Given Mr. Trump’s past behavior, in fact, I believe that at least two Secret Service agents should be assigned specifically to curtail, if not preclude, such behavior on stage, should Elizabeth Warren win the nomination. No one should be caught off-guard by Mr. Trump’s tendency to repeat previous behavior that has been successful; he willingly accepted Russian’s assistance in the 2016 election, and there is substantial evidence that he has recently solicited the assistance of the president of the Ukraine in acquiring damaging material about a major potential opponent in next year’s election.

As such, it should be assumed that Mr. Trump’s stage protocol for future presidential debates will include physical intimidation, and it is the job of the Service Service to protect the candidate by any means necessary from any predation on her stage space. It is shameful — utterly shameful — that the United States is run by a man who has demonstrated so little respect for women that additional vigilance must be mounted to grant a candidate a sense of personal safety on a public stage.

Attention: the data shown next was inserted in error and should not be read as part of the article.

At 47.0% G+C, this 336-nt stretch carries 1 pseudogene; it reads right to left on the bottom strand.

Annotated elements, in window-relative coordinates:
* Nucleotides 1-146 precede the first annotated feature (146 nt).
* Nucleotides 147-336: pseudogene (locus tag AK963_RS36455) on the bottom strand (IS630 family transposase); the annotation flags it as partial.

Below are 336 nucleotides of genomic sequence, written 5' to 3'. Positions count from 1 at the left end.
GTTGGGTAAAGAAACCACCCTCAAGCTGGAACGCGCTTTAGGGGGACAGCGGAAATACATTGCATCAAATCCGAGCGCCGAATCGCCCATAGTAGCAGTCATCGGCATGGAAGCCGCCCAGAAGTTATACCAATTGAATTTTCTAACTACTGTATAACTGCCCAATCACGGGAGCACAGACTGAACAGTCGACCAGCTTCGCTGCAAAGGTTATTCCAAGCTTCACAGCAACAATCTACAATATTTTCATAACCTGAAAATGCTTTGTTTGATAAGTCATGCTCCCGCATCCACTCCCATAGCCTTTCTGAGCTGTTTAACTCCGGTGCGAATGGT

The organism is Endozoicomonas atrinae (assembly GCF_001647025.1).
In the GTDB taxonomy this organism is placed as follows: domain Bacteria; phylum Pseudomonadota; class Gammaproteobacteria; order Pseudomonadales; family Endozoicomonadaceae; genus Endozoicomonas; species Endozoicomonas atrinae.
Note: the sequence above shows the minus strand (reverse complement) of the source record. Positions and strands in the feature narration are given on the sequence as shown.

Poetry Political Graphics

“Wichita Vortex Sutra” and the Valentine’s Day High School Massacre

February 15, 2018

“Language language almost all our language has been taxed by war.”

Allen Ginsberg’s Howl and Other Poems is one of the dozen best first book of poems ever published in the United States. It is rare for a first book to have several poems that end up being frequently anthologized in the half-century following the book’s initial printing, and Ginsberg’s reputation will continue to derive not only from these reprinting, but from the sheer physical presence of his first book. I believe that over a million copies are in circulation, an impressive figure for any book, let alone a volume of poems.